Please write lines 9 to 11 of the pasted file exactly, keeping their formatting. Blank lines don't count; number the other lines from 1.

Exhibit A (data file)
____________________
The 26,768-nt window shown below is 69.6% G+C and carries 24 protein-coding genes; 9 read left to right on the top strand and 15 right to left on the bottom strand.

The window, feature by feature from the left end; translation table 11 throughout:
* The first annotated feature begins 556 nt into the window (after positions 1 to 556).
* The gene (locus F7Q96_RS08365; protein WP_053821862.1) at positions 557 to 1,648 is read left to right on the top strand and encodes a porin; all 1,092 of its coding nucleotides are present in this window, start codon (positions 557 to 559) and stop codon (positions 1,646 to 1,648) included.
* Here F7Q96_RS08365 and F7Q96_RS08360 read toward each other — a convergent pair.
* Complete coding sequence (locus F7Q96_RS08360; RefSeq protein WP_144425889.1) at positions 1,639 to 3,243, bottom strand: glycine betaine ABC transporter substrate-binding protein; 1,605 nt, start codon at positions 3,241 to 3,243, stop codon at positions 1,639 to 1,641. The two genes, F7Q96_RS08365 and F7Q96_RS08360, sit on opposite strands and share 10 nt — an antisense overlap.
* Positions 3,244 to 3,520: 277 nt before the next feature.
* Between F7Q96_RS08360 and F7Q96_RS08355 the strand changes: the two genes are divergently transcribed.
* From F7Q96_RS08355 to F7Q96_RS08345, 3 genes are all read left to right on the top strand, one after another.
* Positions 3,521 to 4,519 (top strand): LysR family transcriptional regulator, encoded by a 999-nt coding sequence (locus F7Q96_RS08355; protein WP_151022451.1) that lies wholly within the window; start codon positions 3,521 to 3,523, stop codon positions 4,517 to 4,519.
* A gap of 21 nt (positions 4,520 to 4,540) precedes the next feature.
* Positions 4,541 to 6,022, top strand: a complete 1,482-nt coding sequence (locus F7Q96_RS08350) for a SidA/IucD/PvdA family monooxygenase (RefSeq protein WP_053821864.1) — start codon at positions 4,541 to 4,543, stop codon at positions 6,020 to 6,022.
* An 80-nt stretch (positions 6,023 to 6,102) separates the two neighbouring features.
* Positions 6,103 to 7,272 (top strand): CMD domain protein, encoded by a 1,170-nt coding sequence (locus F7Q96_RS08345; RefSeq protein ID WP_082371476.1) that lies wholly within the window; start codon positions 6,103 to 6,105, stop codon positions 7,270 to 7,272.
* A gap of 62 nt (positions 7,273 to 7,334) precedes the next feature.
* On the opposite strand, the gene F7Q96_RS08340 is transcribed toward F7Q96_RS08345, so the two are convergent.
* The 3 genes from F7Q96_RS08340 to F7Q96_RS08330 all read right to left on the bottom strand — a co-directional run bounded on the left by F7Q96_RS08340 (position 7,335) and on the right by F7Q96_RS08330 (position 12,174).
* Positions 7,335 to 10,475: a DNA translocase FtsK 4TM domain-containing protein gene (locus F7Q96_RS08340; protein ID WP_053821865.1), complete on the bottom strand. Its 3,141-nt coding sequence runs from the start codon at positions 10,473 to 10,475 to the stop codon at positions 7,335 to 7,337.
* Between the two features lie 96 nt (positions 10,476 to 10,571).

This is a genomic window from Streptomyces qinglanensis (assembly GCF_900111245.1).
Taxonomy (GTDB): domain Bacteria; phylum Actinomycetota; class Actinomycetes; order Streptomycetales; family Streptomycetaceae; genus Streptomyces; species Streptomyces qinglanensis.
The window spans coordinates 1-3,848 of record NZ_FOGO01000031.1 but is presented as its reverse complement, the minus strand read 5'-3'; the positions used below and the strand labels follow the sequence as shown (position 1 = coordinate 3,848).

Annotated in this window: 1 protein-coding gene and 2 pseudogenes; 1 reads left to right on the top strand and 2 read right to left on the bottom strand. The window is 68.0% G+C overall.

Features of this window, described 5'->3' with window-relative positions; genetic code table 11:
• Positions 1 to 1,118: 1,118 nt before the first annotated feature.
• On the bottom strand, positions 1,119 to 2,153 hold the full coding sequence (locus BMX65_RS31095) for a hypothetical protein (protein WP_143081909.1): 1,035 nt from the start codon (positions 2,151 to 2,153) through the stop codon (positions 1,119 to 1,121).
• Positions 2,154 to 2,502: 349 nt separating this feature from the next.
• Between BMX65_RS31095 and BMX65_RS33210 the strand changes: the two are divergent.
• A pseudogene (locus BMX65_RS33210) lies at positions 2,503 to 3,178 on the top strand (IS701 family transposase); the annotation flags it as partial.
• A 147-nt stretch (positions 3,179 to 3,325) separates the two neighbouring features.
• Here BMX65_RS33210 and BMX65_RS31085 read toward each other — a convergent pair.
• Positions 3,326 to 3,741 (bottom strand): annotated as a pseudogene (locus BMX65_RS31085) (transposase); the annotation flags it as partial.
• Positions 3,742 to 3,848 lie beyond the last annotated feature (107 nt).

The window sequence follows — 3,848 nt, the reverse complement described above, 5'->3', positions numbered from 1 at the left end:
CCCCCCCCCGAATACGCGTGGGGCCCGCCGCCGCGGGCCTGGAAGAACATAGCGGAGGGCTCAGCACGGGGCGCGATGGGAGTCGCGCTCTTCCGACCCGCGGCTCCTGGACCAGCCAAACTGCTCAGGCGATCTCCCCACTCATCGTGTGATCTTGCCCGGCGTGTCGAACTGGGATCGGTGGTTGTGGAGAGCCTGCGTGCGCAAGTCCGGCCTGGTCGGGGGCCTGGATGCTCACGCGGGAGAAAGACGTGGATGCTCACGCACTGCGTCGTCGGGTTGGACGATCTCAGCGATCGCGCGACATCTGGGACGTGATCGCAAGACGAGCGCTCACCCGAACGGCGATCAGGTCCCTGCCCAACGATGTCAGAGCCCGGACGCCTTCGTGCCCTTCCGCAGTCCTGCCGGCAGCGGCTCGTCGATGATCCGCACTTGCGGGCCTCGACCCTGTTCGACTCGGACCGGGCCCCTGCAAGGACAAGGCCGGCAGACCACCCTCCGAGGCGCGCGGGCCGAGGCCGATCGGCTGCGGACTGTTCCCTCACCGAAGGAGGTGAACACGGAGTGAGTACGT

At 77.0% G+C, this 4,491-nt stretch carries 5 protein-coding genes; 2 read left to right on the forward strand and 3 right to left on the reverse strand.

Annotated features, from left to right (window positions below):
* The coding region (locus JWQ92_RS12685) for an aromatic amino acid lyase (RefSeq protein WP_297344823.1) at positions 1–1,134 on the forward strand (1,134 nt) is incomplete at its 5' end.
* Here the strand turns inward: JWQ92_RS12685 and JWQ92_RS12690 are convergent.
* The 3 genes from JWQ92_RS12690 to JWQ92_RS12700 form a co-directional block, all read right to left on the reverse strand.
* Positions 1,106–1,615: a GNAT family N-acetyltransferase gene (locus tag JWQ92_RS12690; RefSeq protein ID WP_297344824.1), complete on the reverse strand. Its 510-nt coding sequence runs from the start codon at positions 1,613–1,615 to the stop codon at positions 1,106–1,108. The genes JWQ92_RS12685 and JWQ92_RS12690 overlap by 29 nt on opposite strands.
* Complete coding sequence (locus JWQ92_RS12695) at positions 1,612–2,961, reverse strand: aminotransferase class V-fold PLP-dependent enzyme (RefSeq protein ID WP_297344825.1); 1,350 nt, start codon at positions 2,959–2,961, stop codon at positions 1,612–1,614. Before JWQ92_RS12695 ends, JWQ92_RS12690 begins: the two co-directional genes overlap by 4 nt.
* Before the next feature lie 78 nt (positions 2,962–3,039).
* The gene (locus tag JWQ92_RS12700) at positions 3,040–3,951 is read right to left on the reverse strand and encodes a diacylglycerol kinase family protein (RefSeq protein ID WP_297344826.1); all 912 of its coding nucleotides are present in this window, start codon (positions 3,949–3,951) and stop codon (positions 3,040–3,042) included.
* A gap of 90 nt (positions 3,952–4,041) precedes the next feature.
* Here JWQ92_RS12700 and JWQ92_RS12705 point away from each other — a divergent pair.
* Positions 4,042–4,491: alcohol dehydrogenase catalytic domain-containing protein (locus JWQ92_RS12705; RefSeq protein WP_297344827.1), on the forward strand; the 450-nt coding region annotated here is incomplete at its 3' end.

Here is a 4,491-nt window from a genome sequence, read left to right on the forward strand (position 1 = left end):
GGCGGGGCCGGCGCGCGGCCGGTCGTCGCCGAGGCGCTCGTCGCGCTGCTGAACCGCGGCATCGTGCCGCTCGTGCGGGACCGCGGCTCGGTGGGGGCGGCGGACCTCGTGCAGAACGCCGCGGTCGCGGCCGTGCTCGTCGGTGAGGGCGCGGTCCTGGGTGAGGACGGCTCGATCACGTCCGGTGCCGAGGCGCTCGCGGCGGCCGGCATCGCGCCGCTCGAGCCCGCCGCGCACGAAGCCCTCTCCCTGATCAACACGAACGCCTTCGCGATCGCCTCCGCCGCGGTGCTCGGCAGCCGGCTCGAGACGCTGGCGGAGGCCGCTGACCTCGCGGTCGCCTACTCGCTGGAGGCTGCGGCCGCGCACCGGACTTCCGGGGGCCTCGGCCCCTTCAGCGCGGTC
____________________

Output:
* From F7Q96_RS08355 to F7Q96_RS08345, 3 genes are all read left to right on the top strand, one after another.
* Positions 3,521 to 4,519 (top strand): LysR family transcriptional regulator, encoded by a 999-nt coding sequence (locus F7Q96_RS08355; protein WP_151022451.1) that lies wholly within the window; start codon positions 3,521 to 3,523, stop codon positions 4,517 to 4,519.
* A gap of 21 nt (positions 4,520 to 4,540) precedes the next feature.